text.Replace("&", "&amp;");
    text.Replace("'", "&apos;");
    text.Replace(@"""", "&quot;");
    text.Replace("<", "&lt;");
    text.Replace(">", "&gt;");
    return text.ToString();
}

I have done this before and it works fine. If it doesn't work for you, maybe there is some additional context to the problem that you need to make us aware of.

share|improve this answer
    
You shouldn't even have to treat XML as a plain string. Things like escaping and unescaping are abstracted away for you by the built-in XML libraries. You're reinventing the wheel here. –  Welbog Aug 27 '09 at 16:06
4  
If you could point me to a BCL class that abstracts away the process of building an XPath query string, I would gladly ditch these functions. –  Christian Hayter Aug 27 '09 at 16:43

I ported Robert's answer to Java (tested in 1.6):

/// <summary>
/// Produce an XPath literal equal to the value if possible; if not, produce
/// an XPath expression that will match the value.
///
/// Note that this function will produce very long XPath expressions if a value
/// contains a long run of double quotes.
/// </summary>
/// <param name="value">The value to match.</param>
/// <returns>If the value contains only single or double quotes, an XPath
/// literal equal to the value.  If it contains both, an XPath expression,
/// using concat(), that evaluates to the value.</returns>
public static String XPathLiteral(String value) {
    if(!value.contains("\"") && !value.contains("'")) {
        return "'" + value + "'";
    }
    // if the value contains only single or double quotes, construct
    // an XPath literal
    if (!value.contains("\"")) {
        System.out.println("Doesn't contain Quotes");
        String s = "\"" + value + "\"";
        System.out.println(s);
        return s;
    }
    if (!value.contains("'")) {
        System.out.println("Doesn't contain apostophes");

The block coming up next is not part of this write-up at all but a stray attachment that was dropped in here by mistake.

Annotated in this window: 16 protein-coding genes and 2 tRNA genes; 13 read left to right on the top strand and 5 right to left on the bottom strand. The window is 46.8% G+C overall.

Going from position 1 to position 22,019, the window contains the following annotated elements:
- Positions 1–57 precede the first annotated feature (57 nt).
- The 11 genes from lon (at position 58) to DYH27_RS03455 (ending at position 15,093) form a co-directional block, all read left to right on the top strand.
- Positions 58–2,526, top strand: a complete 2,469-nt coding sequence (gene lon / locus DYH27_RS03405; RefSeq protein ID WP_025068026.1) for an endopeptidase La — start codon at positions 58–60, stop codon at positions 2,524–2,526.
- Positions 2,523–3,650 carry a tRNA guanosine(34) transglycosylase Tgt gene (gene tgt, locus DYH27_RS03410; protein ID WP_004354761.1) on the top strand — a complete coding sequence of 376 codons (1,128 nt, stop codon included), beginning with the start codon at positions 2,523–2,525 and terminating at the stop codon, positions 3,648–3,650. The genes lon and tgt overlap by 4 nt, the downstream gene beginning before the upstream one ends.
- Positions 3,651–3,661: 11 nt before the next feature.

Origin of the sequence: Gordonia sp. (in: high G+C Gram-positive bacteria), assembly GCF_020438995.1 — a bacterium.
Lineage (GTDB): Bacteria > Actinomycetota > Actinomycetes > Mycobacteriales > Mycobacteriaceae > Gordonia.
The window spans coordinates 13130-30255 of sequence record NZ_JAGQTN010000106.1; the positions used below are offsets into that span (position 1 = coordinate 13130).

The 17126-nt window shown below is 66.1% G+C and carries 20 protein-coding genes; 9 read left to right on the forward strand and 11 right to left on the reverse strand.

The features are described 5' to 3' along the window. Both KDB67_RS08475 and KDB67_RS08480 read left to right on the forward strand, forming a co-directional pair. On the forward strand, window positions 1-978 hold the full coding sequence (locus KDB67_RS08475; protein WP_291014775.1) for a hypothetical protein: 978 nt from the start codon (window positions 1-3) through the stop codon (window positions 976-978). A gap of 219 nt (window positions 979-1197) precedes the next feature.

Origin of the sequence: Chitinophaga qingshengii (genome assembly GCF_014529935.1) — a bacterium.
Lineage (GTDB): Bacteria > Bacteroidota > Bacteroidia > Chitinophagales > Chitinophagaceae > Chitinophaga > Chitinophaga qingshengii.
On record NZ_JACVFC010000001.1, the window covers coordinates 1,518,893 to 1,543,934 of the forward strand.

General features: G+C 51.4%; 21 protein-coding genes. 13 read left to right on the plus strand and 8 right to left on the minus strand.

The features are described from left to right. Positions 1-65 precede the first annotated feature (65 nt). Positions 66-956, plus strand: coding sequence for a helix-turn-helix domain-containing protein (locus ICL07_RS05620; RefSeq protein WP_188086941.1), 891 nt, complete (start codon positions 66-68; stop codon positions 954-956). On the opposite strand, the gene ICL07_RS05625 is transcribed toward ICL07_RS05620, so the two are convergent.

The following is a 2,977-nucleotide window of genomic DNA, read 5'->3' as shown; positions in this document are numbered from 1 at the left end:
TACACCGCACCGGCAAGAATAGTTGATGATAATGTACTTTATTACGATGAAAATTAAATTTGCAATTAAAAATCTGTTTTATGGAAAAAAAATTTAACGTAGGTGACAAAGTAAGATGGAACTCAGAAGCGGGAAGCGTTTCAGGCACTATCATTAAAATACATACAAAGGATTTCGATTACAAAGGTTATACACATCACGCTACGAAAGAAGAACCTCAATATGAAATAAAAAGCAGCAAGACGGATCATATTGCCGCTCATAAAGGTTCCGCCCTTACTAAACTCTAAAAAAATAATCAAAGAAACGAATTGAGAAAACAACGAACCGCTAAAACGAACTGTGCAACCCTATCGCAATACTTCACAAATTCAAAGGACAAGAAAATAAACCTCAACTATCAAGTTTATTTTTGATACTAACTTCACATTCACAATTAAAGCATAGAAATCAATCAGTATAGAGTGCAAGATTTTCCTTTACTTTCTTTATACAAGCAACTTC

String s =  "'" + value + "'";
        System.out.println(s);
        return s;
    }

    // if the value contains both single and double quotes, construct an
    // expression that concatenates all non-double-quote substrings with
    // the quotes, e.g.:
    //
    //    concat("foo", '"', "bar")
    StringBuilder sb = new StringBuilder();
    sb.append("concat(");
    String[] substrings = value.split("\"");
    for (int i = 0; i < substrings.length; i++) {
        boolean needComma = (i > 0);
        if (!substrings[i].equals("")) {
            if (i > 0) {
                sb.append(", ");
            }
            sb.append("\"");
            sb.append(substrings[i]);
            sb.append("\"");
            needComma = true;
        }
        if (i < substrings.length - 1) {
            if (needComma) {
                sb.append(", ");
            }
            sb.append("'\"'");
        }
        System.out.println("Step " + i + ": " + sb.toString());
    }
    //This stuff is because Java is being stupid about splitting strings
    if(value.endsWith("\"")) {
        sb.append(", '\"'");
    }
    //The code works if the string ends in a apos
    /*else if(value.endsWith("'")) {
        sb.append(", \"'\"");
    }*/
    sb.append(")");
    String s = sb.toString();
    System.out.println(s);